|[a] Structure RL|
|[b] Event RL|
Still, even twenty years ago, I could not shake the feeling that both Pierre Bourdieu and Marshall Sahlins could not resist the temptations to skip ahead to the analysis of large structures. I have always considered this a pedagogical, if not (necessarily) theoretical problem. What follows is my rethinking of Bourdieu and Sahlins—Structure 101; it is not so much a critique as a reexamination of what they might see as “simple” matters, but which I regard as vitally important to understanding structure on Chinese mountains.
For me, human beings are structure-negotiating animals. We are interpreting, altering, being constrained by, and fighting “structures” all of the time. These range from mountains of rock (constraining our actions as we move from base to peak) and even gravity to much more ethereal “structures” such as expectations about how to dress, act, travel, and pray. Bourdieu’s notion of habitus is very effective here, but I still like to think of things such as traffic laws as structures, fully invoking the Durkheimian idea of constraint. We “negotiate” a speed limit, to be sure (and people do, too, in China), but constraining forces are at work, including the one that “allows” you to go four or nine miles per hour over the limit—but not twenty).
|[c] No "I" in "teem" RL|
From there, structures continue. For purposes of explanation, I refer to Level Three structures in terms of genre, ideas, and the like. The rules of chess or sonnet composition would be included in this intellectual catch-all category. So, too, would the requirements for a BA degree or the expectations (within any field of study) of what constitutes a doctoral dissertation. Although there is enormous room here for quibbling and revision, it is not hard to get the idea that structures impose constraints of wildly different kinds. History or event is how we happen to “negotiate the structure” at any particular time (I take a United Airlines flight from Chicago to Shanghai and negotiate the Pacific Ocean structure; I drive sixty-eight miles an hour and skirt traffic laws on I-90 in southern Wisconsin). Culture for my purposes is…well, habitus. It is the way that most people at any time happen to negotiate any particular structures.
|[d] Change RL|
Let us now take this set of concepts to the mountains. Negotiating physical space is the first structural challenge, and it is much easier to do now than it was eighty or two-hundred years ago. Getting to Longevity Mountain now requires a plane to Changsha and a bumpy three-hour bus ride to the village of South Peak (or a train and a forty-minute cab ride to the town that is structurally prevented by mountains—for now—from having a train station). Negotiation of the incense seller stalls is another structural challenge. There are thousands (no exaggeration) of almost identical stores or roadside stalls. Then there is the hotel industry in a tourist village. Structures. Pricing. The next stop is the Nanyue (South Peak) Temple. Enter from the “back.” Walk to the back and enter from the “front.” Structure. The temple is structured, but the main event is at the furnaces. Sacrifice. Supplication. Teeming religious energy.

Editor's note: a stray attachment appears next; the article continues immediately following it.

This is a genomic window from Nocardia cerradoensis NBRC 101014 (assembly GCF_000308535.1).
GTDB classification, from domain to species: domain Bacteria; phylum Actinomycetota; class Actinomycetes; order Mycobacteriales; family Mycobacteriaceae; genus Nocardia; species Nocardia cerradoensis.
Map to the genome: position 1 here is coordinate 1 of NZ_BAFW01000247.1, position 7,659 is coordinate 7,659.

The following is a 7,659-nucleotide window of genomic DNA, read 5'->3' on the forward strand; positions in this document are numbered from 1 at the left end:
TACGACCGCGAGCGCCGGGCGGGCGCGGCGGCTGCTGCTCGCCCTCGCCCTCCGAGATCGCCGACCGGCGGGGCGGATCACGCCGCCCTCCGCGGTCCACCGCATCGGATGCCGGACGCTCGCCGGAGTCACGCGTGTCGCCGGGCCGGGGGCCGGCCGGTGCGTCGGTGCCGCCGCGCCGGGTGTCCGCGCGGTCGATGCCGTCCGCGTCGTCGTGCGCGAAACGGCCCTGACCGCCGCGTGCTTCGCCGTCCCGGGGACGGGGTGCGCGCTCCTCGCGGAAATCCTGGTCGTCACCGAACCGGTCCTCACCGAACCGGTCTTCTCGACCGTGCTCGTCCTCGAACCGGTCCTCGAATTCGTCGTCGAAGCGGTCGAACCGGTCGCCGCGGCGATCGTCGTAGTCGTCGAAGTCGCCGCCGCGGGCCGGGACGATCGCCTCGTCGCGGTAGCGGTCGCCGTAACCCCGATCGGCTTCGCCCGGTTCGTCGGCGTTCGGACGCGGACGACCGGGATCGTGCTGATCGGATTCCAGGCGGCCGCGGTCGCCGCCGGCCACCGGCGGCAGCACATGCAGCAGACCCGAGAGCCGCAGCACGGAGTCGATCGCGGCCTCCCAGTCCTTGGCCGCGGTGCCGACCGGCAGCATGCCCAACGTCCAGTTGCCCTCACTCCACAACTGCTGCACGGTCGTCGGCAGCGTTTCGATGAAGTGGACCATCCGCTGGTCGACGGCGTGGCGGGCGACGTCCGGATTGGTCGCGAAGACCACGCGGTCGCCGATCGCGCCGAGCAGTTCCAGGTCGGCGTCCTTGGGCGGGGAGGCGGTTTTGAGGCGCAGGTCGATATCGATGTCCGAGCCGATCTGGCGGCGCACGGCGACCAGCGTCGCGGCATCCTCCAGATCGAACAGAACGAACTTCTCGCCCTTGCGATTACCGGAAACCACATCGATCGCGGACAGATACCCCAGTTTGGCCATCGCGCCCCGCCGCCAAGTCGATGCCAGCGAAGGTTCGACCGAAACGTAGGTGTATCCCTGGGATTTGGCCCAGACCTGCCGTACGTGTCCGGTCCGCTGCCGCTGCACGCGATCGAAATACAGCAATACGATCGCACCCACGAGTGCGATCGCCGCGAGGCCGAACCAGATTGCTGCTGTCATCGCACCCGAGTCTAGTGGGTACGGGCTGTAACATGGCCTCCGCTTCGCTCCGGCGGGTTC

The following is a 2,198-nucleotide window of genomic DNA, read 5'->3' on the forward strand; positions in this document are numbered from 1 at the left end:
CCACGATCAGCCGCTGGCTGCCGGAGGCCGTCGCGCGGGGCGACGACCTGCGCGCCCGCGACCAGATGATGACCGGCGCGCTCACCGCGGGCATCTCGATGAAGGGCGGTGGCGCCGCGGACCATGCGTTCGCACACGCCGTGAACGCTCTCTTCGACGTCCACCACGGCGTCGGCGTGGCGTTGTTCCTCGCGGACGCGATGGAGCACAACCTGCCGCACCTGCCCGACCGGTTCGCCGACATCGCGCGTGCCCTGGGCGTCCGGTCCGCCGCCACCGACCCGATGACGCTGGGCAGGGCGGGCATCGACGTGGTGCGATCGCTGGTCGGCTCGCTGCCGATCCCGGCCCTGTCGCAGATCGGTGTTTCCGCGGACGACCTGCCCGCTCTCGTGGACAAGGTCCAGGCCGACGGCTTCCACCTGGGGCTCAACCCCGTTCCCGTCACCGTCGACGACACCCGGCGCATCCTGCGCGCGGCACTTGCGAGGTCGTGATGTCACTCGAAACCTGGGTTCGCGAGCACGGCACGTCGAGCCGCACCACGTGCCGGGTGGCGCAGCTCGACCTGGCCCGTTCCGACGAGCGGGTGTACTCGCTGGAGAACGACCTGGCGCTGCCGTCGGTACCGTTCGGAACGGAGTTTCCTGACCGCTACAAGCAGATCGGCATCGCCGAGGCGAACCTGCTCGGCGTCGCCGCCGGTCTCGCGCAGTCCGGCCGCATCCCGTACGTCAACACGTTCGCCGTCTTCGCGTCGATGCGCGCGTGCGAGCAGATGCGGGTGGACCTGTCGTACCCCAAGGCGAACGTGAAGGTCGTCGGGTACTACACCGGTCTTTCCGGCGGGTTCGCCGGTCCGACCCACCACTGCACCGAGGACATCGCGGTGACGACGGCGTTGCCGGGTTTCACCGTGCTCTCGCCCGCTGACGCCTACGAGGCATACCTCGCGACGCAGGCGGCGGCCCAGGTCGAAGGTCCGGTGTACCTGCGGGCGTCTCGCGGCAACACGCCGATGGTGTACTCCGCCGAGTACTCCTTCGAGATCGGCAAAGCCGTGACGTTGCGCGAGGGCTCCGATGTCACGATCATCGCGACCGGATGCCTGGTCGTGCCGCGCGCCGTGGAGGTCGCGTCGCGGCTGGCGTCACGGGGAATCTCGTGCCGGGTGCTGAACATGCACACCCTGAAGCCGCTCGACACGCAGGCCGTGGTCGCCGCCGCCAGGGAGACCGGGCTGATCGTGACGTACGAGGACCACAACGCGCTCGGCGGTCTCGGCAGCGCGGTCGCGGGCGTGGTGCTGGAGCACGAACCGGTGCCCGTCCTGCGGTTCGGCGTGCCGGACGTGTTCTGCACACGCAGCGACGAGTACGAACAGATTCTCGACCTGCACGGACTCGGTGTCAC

Or not. Visitors from Taiwan are often scandalized by what they regard as the ignorance of pilgrims from the People’s Republic of China, where religious ritual experienced a gap of at least a generation and as many as three, depending on how one counts. For the visitor from Taiwan or Hong Kong, it is as natural as can be to burn one’s incense stick with a tight, red, unobtrusive ember. That is “correct”. For the religiously experienced (in this setting), it is natural. Habitus.
|[f] Trail RL|
Not so much for visitors from far-flung parts of the People’s Republic of China. While many people, young and old, have relearned or remembered the habitus of old (nice, evenly-burning incense), it is startling—I came of ethnographic age in Taiwan—to see the flaming torches of incendiary danger and borderline sacrilege that have become very common in Chinese temples. It is as though thirty years of religious suppression has erased thirty centuries of patterned religiosity. At least partly. On every sacred mountain temple in China today, there is at least one prominent fire extinguisher as evidence that structures change, and are capable of burning down a temple…structure.
And change back. It is as though Chinese temple visitors on the sacred mountains are relearning the old ways—but in a new way. Structures change. To come full circle with Pierre Bourdieu (and I paraphrase)…it is as though we don’t know what we’re doing…ever. We are feeling our way through life with the aid of vaguely remembered habits (habitus; habiti) and even more scantily remembered ideas of what we ought to do. We are feeling our way through life and culture and history in much the way that we find our way to the bathroom in the dark in a familiar house (most of the time) and an unfamiliar one (some of the time).
|[g] Trodden RL|
Life is tough.
This is my message, and it piggybacks on the work of Pierre Bourdieu and Marshall Sahlins. We are structure-negotiating animals, and we weave our way from Changsha to South Peak Village, on to the temple and the furnaces, and up the mountain (by one means of transportation or another) to the Zhurong Temple on the peak.
Our travels are structured every step of the way, indeed, they are constrained in significant (gravity, rock) and minor (incense here but not there) ways. These patterns are learned, remembered, and (sometimes) changed. That is why people take buses and cable cars to the (near) peak.